CONCORD, NH – A hiker from Massachusetts suffering from hypothermia was rescued Tuesday by NH Conservation officers, after they received an electronic SOS alert.
On December 22, 2015 at 1:35 p.m. NH Conservation Officers were alerted by the International Emergency Rescue Coordination Center that a hiker had pressed the SOS button on his SPOT locator beacon. Coordinates given placed the hiker along Franconia Brook in the town of Lincoln. The Spot device was registered to Christopher Wright, 54, of Mattapoisett, Mass. A family member confirmed that Wright had planned a two-day hike into the Pemi Wilderness in an effort to climb Owl’s Head Mountain. Wright was well prepared with equipment and overnight gear, according to family.
Two Conservation Officers on ATVs set out from the Lincoln Woods Parking Lot. The two Conservation Officers were able to take ATVs as far as Franconia Brook and then hiked approximately one mile along the brook to the coordinates given by the Rescue Coordination Center. At 4:15 p.m. Wright was located in his tent on the bank of Franconia Brook. He was suffering from hypothermia and had become disoriented after bushwhacking from the Lincoln Brook Trail when he was unable to make a safe brook crossing due to rising waters. Conservation Officers were able to warm Wright and then hike him to the ATVs. The group arrived back at Lincoln Woods shortly after 6 p.m.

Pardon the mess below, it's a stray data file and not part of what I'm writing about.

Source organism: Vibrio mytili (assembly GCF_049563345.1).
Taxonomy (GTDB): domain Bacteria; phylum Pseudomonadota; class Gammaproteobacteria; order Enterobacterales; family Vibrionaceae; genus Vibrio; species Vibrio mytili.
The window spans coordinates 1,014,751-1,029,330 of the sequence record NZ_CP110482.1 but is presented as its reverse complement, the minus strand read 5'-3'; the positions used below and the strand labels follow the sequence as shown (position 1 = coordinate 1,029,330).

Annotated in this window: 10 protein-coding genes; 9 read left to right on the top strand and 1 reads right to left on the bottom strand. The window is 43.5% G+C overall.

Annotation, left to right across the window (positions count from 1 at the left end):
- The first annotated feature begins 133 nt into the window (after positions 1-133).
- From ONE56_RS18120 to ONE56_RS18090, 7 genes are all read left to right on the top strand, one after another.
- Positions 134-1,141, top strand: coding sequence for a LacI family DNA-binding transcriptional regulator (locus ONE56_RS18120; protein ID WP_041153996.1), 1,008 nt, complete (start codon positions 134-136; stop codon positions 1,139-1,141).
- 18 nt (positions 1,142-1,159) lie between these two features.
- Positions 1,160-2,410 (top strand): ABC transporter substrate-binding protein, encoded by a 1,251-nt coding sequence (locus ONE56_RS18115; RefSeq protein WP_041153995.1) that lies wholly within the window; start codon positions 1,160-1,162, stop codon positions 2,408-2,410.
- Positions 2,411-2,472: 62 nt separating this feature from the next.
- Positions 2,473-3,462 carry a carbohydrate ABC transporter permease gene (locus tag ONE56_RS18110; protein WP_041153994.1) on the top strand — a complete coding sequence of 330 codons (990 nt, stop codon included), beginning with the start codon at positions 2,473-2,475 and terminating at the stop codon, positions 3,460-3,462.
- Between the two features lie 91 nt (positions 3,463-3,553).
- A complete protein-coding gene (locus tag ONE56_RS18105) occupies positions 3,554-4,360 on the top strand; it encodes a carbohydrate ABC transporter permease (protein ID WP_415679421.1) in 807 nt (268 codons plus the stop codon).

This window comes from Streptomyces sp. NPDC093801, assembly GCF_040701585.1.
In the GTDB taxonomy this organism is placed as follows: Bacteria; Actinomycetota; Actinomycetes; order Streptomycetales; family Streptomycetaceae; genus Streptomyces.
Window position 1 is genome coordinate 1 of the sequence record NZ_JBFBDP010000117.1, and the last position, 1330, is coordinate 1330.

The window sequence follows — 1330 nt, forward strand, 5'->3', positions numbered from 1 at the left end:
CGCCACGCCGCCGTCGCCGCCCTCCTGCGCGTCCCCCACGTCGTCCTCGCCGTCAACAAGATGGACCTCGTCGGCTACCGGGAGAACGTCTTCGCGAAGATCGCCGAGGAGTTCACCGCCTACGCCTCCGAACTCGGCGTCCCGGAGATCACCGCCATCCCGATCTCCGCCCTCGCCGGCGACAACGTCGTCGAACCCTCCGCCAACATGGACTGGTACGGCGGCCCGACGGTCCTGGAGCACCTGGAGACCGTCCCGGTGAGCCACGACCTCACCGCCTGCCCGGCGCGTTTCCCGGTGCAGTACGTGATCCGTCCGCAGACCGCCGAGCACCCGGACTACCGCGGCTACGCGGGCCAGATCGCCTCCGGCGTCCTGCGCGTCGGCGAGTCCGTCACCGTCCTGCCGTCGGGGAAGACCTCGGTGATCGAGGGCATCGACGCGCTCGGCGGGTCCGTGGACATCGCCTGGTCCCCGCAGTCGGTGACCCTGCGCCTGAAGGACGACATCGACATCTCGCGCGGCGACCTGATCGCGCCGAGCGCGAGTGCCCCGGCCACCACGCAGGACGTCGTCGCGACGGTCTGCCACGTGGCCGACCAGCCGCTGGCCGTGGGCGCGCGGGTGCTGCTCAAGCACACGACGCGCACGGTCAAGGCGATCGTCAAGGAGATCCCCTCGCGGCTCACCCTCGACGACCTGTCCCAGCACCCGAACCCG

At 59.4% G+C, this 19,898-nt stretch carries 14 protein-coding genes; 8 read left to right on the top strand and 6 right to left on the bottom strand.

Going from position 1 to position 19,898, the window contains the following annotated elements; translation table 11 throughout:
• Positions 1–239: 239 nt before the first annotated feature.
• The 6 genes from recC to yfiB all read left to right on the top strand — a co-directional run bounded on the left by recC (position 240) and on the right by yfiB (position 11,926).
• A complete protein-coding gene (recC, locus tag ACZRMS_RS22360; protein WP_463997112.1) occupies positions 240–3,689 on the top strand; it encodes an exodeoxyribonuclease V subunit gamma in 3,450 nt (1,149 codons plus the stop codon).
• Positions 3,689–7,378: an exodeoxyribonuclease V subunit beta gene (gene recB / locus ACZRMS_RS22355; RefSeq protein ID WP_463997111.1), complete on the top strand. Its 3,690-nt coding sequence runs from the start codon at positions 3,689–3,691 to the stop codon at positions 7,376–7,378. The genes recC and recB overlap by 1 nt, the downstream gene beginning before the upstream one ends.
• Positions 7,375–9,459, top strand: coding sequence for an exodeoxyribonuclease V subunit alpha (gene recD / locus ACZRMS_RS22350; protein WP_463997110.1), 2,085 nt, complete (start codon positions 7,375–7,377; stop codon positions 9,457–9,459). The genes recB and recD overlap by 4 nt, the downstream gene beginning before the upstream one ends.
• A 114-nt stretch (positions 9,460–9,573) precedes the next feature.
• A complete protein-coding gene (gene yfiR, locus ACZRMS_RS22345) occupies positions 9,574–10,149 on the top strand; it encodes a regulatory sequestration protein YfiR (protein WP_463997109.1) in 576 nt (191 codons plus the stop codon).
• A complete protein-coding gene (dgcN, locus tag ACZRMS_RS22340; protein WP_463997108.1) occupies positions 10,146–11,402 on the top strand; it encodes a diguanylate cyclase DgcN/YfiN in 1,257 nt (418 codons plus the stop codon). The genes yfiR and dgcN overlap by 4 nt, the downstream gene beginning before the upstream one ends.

Wright indicated that although he had appropriate gear for the conditions, he was unable to stay dry through the persistent rain that fell throughout the day. With temperatures in the mid-30s Wright was unable to control his body temperature. He decided to attempt to rewarm himself by setting up his tent, getting into his sleeping bag and then alerted rescuers through his SPOT device.
Wright did not have a Hike Safe Card. According to NH Fish & Game Department, a state law that went into effect Jan. 1, 2015 authorizes the sale of the voluntary hike safe card for $25 per person and $35 per family. People who obtain the cards will not be liable to repay rescue costs if they need to be rescued due to negligence on their part, regardless of whether they are hiking, boating, cross country skiing, hunting, or engaging in any other outdoor activity. An individual may still be liable for response expenses, however, if such person is deemed to have recklessly or to have intentionally created a situation requiring an emergency response.
People who possess a current New Hampshire Fish and Game hunting or fishing license, or a current registration for an off-highway recreational vehicle, snowmobile or boat, will also be exempt from repaying rescue costs due to negligence.